So anyway, after settling all our affairs in Thailand (including an epic adventure to send a box home: it’s shocking how little red truck drivers seem to know about the city they are paid to drive around), we packed our bags and headed off to Cambodia for our enrichment week. We first spent a few days in Phnom Penh, where we toured the Killing Fields and Building 21. This topic was especially important to me, because of an independent research paper I wrote not even a year ago on the subject of the Cambodian Genocide. For anyone who knows little to nothing about the Cambodian Genocide, I can first tell you that this is probably because the United States generally glosses over this damning piece of its history. Not only did the US drop thousands of bombs on Cambodian civilians as an accidental spillover from the war in Vietnam, but the United States (along with a large part of the rest of the world) turned a blind eye to the horrific acts recalled by refugees streaming out of the country, instead choosing to believe the brainwashed reports of Western journalists were only shown what the government wanted them to see. Some almost half of the country’s population was massacred in the genocide conducted by the Khmer Rouge, resulting in massive “Killing Fields” where thousands of individuals were taken every day to be murdered and dumped into mass graves. The means of torture and execution are horrific beyond comprehension. Building 21 details these abuses, and displays the beds to which prisoners were kept, only barely alive as they were slowly tortured. And those were the lucky ones, as the rest were kept in cages too small to even stretch your arms. In walking through the field and torture center, listening to my audio tour, I was struck by a sense of disconnected wonder. How? How could such cruelties occur, amongst any group of human beings? How could the world turn away? How could we ever be so callous, so heartless, so inhumane? I don’t know. I still don’t know. But as hard as it was to see the graves, to count the cells, to hear the stories, it is far worse to pretend as if they do not exist. In doing so, we commit the greatest crime of all. We claim innocence by ignorance, and forget that the only way to avoid repeating history is to remember it.

Around several of the mass grave sites in the field we visited, the posts were decorated with hundreds of bracelets, of every size and color, remembering those who were taken by the genocide. I pulled several of my blessing bracelets off my wrists and tied them to the posts, because I know that they need the love and protection more than I do.

I could go on for hours about the beauty of Angkor Wat and the Jungle Temple and the Cambodian circus in Siem Reap, but for the sake of time I’ll just say that they were works of art. One of my favorite memories was watching the sun rise over Angkor Wat, reveling in the silence and stillness of the moments just before the sun appears. It is my favorite time of day, when the darkness is just beginning to lift and the earth is holding its breath and you have the entire world to yourself. I think, to me, that’s what happiness is.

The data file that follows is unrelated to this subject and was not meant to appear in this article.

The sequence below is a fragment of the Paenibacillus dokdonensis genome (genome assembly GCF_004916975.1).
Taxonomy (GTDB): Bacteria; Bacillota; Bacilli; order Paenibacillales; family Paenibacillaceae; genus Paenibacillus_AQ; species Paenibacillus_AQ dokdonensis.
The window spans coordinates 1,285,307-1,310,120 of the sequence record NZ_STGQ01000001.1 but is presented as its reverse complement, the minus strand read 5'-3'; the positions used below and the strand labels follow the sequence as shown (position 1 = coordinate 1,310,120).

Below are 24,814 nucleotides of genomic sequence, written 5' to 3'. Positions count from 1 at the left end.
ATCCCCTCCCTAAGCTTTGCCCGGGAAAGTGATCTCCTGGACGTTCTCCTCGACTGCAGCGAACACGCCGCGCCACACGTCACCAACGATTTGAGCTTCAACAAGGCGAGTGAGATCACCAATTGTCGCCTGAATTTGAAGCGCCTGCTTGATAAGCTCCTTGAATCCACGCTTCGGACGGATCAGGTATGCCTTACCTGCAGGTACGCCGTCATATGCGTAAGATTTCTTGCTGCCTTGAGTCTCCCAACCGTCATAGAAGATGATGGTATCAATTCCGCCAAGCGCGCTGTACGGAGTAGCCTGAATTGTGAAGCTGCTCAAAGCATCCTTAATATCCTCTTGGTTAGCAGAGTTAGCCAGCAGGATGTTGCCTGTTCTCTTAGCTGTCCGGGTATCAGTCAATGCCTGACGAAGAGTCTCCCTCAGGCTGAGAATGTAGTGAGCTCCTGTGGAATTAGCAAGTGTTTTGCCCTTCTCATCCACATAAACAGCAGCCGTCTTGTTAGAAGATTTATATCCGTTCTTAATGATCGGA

The last thing I’ll talk about in this ridiculously long post is our guide for Cambodia, a man named Bun (pronounced Boon). He introduced himself as Agent 007, James Bun, and spent our first bus ride from the airport to the hotel somehow wandering from telling us about the history of Cambodia to instructing us about the virtues of loving and living simply. That night, he took us to the temple where he had trained as a monk for two years and told us his life story. At eighteen years old, he had run away from the army to beg a monastery to take him in and train him as a monk. They finally accepted, and Bun stayed there for two years learning the Buddhist ways of life. However, he realized after two years that he needed to give back to the people of the world, and that he could best do that by leaving the monastery and working to serve others in different ways. He went home and opened a hostel, and started using the money he got as a tour guide to provide for his parents, his four siblings, and their children. As he took us around Cambodia, he never missed an opportunity to launch into his Buddhist teachings and impart some of his wisdom on us. He was not only hilarious but insightful, generous, and kind. On our last night in Cambodia, he invited us to dinner at his home, where played volleyball, cuddled puppies, and painted the TBBeast insignia onto his wall of travelers. The home was overflowing with laughter and love, and the food was beyond compare. The only thing I wasn’t a fan of? The spider wine he gave us to drink after dinner, which was in fact brewed by drowning tarantulas in the liquid. It was about as good as it sounds.

And now, finally, why am I flying to China instead of Quito, Ecuador? Well, this is actually only the first leg on what will be approximately two and a half days of travel. This is only our warm up flight; after this, we fly to New York, then Georgia, and then finally to Quito. Will provide updates on how that goes in my next post.

Wow, ok that was a long post…lots I wanted to share with you guys!! Even if you guys is no one but Beth and Bill Sherman (shoutout to the parentals, love and miss you guys!). Miss you lots, excited/nervous for Ecuador and wondering what the hell I’m going to do when this trip is over. Love you all!!!


In order to save the world, we must first discover it.